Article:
A few folks have asked, “Why hasn’t someone forked Maker’s CDP system without the MKR token?”

You can – but you’ll end up with a system that looks somewhat like Basis.

Here’s how:

Assume Alice owns the only CDP in the Maker system (“CDP A”), from which she created 100 DAI. She created this CDP and its 100 DAI exactly 1 year ago, and no one else in the past year has created any additional CDPs or DAI.

If the Stability Fee is +10%:

  • When Alice is ready to close out her CDP, she will have to deposit 110 DAI to her CDP to close it out, but there are only 100 DAI in the system.
  • Even if Alice went out and bought back all 100 DAI, Alice’s only option is to convince someone else (say, Bob) to create a CDP, issue 10 DAI, and sell those 10 DAI to Alice.
  • Alice can do this by paying Bob >$1/DAI, either in USD or another stablecoin or BTC…but this would break the peg with DAI trading >$1.
    • Instead, Alice can “borrow” the DAI and promise Bob that she will pay him back 10 DAI (plus some interest ε) sometime in the future.
    • Alice can sell Bob an IOU: a promise that Alice will give Bob 10+ε DAI in the future, in exchange for his locking up ETH in a CDP to create DAI today.

If the Stability Fee is -10%:

  • Alice only needs to deposit 90 DAI to her CDP to close it out. Let’s say she already owns 90, and the remaining 10 are owned by Bob.
  • Bob sees that once Alice redeems her 90 DAI to CDP A to close it out, Bob’s 10 DAI will be worthless. Bob then hurries to offload his 10 DAI for anything > $0, even if it’s < $1. DAI begins trading like a hot potato, with its price dropping the more people believe that Alice is going to close out CDP A. This would break the peg, with DAI trading <$1.
  • To prevent this, Alice can buy back Bob’s 10 DAI with a note that promises that in the future, his note can be redeemed for 10 DAI (plus some interest ε).
    • Alice can sell Bob an IOU for DAI: a promise that Alice will give Bob 10+ε DAI in the future, in exchange for his 10 DAI today.

In both cases, the temporal mismatch between the demand for DAI (based on the Stability Fee) and supply of DAI (based on the size of Alice’s CDP), means that Alice needs to convince Bob to sell or loan DAI to her in order to keep the peg at DAI = $1.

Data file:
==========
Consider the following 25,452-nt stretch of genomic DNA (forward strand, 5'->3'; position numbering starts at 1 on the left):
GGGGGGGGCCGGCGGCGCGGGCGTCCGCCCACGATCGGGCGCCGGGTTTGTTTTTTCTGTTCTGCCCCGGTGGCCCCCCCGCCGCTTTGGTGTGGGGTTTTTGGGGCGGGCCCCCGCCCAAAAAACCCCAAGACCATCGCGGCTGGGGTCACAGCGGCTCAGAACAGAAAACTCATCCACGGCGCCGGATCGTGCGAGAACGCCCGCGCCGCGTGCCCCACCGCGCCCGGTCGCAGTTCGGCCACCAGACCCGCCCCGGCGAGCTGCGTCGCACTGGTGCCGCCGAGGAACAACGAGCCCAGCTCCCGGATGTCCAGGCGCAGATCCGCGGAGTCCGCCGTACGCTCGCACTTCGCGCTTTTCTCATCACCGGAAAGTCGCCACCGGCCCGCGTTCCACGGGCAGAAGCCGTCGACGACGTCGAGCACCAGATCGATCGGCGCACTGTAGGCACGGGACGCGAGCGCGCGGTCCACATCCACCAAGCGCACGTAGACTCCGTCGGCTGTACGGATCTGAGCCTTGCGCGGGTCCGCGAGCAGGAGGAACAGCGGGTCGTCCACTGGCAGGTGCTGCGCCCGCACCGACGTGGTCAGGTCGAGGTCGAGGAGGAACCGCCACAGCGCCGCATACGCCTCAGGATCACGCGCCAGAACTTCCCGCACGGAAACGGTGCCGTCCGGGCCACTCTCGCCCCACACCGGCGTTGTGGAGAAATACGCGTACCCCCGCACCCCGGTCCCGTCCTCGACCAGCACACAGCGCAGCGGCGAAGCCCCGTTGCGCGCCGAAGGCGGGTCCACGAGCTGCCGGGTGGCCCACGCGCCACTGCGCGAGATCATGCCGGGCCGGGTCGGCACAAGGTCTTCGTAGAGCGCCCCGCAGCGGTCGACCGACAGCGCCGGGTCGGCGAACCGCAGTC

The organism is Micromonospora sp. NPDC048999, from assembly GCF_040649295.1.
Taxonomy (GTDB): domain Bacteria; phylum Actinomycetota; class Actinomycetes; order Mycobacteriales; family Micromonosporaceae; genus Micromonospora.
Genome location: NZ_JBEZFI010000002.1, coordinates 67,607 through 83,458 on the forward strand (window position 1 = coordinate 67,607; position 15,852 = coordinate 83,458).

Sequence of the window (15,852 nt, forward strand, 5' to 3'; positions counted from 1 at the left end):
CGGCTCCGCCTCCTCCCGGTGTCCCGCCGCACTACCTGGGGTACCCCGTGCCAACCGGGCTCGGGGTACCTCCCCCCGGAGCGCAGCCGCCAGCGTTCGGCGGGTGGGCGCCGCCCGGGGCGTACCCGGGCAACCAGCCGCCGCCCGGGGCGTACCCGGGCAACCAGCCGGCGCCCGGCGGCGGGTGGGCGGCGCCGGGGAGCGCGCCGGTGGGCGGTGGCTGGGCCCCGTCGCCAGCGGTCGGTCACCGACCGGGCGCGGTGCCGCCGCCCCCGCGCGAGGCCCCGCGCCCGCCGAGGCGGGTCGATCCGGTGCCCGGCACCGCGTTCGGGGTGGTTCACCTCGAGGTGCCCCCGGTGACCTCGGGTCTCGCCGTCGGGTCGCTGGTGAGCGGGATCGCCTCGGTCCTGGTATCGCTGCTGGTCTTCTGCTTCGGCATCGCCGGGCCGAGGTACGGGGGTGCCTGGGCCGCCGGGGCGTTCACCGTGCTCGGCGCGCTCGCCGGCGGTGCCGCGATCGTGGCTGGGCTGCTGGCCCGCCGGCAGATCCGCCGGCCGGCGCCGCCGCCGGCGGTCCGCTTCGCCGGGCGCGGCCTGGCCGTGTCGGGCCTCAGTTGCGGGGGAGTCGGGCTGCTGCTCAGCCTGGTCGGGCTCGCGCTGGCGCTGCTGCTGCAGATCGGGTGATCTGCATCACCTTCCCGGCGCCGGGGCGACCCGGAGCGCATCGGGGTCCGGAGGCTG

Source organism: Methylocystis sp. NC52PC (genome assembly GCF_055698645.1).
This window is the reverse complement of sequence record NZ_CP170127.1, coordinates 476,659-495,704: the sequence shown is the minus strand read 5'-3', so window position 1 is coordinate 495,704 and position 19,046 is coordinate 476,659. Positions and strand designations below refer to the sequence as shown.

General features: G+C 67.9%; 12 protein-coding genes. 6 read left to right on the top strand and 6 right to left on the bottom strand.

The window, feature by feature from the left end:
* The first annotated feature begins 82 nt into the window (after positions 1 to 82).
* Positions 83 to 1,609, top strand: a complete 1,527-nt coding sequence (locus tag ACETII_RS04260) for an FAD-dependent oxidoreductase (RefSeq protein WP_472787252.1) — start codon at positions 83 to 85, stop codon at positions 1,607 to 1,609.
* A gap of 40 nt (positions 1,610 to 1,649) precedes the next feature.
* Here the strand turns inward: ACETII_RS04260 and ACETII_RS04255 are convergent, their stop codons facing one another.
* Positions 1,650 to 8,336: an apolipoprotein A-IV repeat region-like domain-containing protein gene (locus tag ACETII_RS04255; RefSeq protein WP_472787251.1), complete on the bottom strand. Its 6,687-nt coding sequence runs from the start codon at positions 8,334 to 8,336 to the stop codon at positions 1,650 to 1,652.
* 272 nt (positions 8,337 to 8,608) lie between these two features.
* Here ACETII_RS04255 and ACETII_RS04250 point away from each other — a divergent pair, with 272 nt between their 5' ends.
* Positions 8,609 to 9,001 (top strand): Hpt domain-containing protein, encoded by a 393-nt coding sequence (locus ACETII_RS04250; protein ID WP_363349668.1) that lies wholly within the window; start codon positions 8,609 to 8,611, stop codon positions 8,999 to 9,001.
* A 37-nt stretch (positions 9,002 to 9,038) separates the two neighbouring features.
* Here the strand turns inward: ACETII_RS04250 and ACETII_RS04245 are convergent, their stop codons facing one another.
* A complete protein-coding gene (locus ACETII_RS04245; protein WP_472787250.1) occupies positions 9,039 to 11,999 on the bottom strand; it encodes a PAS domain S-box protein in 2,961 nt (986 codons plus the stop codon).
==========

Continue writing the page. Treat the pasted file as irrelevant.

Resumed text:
How is this like Basis?

These “IOUs” that Alice gives to Bob are what the Basis project called “Bonds”. These standardized IOUs help parties like Alice and Bob coordinate, rather than Alice needing to broker her own OTC transaction with each “Bob” in the system in USD or some other currency.

In December 2018, the Basis project shut down because their lawyers determined that the “Bonds” would have been characterized as unregistered securities. It’s unclear whether the above Maker/Basis system would have the same characterization. Here are a few differentiating features:

  1. Alice’s IOUs can be seen as unsecured loans with very short maturities. (Bob can demand, for example, that Alice pay back the loan within 24 hours.)
    • This could affect how Alice and Bob can transfer their risk to other parties, since there are transfer restrictions on unregistered securities.
  2. Alice and Bob are entering a bilateral agreement, rather than a unilateral agreement between a centralized (albeit algorithmic) “central bank” and “Bobs”.
  3. Alice and Bob could find each other through peer-to-peer discovery, rather than through a centralized bond auction on an exchange.

Open questions

There are a few open questions that this post can’t cover, but which there hopefully will be more discussion of on other parts of the internet or at hackathons!

  1. In the first case, when the Stability Fee is positive, Bob should only accept Alice’s IOU if ε ≥ Stability Fee, so that his own Stability Fee is covered. Does this suggest that as the Stability Fee increases, ε increases, and so on? (Is there a mechanism that will normalize the Stability Fee back to 0?)
    • Notably, Basis didn’t have to answer this question, since they could “print” extra Basis on their own, without needing ecosystem participants to create the stablecoin on their own.
  2. In the second case, what mechanism should be used to find the market clearing price of ε? Whose tokens should be bought back, and at what price? Basis’s bond auction mechanism (including maturities) sought to answer these questions.